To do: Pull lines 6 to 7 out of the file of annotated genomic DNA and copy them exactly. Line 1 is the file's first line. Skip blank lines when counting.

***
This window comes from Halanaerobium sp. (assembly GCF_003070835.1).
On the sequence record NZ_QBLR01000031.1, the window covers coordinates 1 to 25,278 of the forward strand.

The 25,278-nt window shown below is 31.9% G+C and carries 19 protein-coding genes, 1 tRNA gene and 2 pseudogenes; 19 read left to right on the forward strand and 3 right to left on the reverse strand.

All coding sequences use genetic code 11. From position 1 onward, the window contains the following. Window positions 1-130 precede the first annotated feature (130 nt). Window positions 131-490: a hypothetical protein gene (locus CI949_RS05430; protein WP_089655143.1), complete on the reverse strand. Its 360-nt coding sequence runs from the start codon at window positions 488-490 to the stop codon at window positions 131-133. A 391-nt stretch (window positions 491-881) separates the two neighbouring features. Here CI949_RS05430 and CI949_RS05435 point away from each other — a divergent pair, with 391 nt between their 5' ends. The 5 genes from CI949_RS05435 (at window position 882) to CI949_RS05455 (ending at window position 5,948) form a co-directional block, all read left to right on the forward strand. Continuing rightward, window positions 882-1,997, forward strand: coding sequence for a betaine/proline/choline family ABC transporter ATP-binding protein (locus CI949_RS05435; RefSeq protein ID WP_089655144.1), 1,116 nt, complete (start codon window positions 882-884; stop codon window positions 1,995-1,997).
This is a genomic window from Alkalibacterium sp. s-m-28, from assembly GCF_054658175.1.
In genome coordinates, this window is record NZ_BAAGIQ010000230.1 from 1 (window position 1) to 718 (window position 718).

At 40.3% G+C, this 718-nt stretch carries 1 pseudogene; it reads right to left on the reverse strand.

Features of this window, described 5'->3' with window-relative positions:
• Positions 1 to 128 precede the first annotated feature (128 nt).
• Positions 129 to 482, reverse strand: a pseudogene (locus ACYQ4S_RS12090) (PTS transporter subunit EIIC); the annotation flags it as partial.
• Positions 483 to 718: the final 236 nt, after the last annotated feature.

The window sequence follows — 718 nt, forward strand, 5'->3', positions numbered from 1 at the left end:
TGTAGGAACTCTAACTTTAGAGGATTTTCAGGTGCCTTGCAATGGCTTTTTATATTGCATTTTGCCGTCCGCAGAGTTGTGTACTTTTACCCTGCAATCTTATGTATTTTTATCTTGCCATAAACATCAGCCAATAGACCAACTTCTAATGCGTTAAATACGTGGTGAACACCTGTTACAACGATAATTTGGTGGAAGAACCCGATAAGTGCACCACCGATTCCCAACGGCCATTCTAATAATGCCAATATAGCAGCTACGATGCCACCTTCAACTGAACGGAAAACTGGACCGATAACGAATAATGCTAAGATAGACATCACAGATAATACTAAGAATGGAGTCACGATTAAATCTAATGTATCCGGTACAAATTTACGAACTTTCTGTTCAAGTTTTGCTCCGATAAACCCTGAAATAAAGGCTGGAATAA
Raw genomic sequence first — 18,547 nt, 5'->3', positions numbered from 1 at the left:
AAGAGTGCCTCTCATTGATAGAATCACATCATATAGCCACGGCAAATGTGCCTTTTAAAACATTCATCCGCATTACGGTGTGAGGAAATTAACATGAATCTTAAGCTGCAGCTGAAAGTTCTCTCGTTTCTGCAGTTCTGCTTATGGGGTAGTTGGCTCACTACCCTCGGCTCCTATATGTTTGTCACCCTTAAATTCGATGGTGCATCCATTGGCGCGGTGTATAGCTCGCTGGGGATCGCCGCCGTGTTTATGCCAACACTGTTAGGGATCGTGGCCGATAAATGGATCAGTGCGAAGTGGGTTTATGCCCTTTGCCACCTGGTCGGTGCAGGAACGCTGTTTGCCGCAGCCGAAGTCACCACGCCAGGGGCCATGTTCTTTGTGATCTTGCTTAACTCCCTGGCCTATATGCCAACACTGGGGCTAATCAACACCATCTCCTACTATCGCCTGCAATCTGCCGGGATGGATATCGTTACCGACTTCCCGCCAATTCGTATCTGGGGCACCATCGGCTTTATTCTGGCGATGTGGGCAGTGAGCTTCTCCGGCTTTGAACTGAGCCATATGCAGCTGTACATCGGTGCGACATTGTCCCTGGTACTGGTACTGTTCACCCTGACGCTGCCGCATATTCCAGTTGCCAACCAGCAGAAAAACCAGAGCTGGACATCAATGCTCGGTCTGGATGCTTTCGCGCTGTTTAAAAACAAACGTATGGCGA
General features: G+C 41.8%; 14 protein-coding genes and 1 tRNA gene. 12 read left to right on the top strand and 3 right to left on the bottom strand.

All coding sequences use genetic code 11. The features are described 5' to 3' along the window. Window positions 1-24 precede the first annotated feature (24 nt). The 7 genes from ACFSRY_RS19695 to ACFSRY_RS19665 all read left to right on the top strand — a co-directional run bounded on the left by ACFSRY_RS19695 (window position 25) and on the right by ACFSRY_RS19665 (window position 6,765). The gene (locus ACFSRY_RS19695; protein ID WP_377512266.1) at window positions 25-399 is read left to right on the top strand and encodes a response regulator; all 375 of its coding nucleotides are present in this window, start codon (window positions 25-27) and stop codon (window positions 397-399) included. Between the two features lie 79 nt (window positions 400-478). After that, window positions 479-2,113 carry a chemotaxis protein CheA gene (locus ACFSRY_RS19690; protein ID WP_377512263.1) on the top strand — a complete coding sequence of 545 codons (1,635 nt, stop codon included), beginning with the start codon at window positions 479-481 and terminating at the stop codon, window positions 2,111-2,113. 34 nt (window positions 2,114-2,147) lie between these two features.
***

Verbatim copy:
In genome coordinates, this window is record NZ_BAAGIQ010000230.1 from 1 (window position 1) to 718 (window position 718).

At 40.3% G+C, this 718-nt stretch carries 1 pseudogene; it reads right to left on the reverse strand.